- For Teachers
I'm not sure how to use the word "condemn;" I was wondering if you all can help me out. When can I appropriately use the use condemn in a sentence?
And are condemn and criticize interchangeable? Also, is condemn only used in writing but not in conversation? Your advice is greatly appreciated.
I agree. Also, note that due to human nature, "criticize" can have a very negative feeling, even though it may be intended as constructive criticism.
I’m not a teacher.
Criticize can mean merely to evaluate without necessarily finding fault; however, usually the word implies the expression of disapproval: The review criticized the novel.
If it's painful for you to criticize your friends, you're safe in doing it; if you take the slightest pleasure in it, that's the time to hold your tongue. — Alice Duer Miller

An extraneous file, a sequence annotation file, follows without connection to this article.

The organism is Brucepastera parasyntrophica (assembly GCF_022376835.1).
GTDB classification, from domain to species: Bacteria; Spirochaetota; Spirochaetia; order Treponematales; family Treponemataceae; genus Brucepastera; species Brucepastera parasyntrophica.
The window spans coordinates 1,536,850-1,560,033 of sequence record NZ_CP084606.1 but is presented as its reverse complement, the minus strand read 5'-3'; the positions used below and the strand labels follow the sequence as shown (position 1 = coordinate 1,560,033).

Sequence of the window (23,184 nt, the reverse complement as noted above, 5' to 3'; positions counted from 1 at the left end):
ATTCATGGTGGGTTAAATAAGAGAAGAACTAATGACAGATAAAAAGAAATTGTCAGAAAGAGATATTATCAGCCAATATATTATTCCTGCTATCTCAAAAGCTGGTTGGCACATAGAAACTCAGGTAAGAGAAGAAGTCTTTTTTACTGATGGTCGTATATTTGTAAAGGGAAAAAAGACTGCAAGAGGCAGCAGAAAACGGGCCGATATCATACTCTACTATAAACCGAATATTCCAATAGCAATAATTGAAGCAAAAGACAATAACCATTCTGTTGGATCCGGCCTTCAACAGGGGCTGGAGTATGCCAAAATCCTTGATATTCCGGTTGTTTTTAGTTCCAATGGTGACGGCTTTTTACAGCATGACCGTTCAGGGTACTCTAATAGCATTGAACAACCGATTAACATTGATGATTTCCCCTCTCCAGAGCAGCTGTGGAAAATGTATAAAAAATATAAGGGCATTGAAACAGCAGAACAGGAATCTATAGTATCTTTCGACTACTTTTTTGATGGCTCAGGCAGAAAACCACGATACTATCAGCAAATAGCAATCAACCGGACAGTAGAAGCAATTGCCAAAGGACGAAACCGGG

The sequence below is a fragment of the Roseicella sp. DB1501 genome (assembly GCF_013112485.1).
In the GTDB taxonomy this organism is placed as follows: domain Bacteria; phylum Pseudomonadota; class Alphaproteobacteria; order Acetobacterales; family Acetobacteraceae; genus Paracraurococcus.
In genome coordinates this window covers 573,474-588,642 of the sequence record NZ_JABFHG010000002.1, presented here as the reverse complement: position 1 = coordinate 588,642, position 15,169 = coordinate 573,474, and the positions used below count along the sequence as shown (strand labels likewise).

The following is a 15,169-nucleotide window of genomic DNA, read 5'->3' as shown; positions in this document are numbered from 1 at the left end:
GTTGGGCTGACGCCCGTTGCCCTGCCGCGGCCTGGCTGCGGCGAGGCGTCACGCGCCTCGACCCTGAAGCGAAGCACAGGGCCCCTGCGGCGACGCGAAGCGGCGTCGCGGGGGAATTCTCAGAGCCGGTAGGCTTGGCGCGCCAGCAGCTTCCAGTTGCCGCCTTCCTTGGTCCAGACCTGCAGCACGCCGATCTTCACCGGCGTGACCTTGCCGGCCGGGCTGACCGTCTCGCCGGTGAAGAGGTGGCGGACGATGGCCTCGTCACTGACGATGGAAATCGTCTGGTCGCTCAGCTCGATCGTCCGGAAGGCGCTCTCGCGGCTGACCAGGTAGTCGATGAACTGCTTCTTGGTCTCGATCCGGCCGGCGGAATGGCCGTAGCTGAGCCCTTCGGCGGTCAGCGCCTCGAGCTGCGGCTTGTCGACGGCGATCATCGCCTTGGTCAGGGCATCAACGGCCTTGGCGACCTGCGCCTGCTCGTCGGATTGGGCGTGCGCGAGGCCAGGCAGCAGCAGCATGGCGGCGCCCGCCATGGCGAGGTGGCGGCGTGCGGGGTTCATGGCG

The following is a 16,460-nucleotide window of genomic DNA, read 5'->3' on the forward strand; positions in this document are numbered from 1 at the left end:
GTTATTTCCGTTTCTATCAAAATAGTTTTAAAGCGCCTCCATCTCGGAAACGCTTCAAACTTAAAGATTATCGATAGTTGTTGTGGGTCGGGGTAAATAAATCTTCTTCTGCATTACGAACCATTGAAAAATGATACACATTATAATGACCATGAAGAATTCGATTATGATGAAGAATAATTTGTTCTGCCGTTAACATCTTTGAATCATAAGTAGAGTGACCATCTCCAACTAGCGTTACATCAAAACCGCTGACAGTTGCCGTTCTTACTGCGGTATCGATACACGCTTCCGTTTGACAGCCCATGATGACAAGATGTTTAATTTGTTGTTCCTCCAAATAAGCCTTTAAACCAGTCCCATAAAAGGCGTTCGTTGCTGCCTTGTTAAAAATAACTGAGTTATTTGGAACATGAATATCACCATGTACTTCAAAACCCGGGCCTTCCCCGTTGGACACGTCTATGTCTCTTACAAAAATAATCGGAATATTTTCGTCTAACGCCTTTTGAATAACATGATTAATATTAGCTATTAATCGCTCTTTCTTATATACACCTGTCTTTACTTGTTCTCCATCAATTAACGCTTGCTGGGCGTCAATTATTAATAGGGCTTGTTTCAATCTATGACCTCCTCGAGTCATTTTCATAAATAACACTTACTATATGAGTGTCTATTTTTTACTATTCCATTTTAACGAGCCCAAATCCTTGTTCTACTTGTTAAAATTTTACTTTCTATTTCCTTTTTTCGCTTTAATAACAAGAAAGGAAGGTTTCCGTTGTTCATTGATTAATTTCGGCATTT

Condemn denotes the pronouncement of harshly adverse judgment: “The wrongs which we seek to condemn and punish have been so calculated, so malignant and so devastating that civilization cannot tolerate their being ignored because it cannot survive their being repeated
Any fool can criticize, condemn, and complain, and most fools do. — Benjamin Franklin
Thanks so much for the clarification; I now have a better understanding of the two words.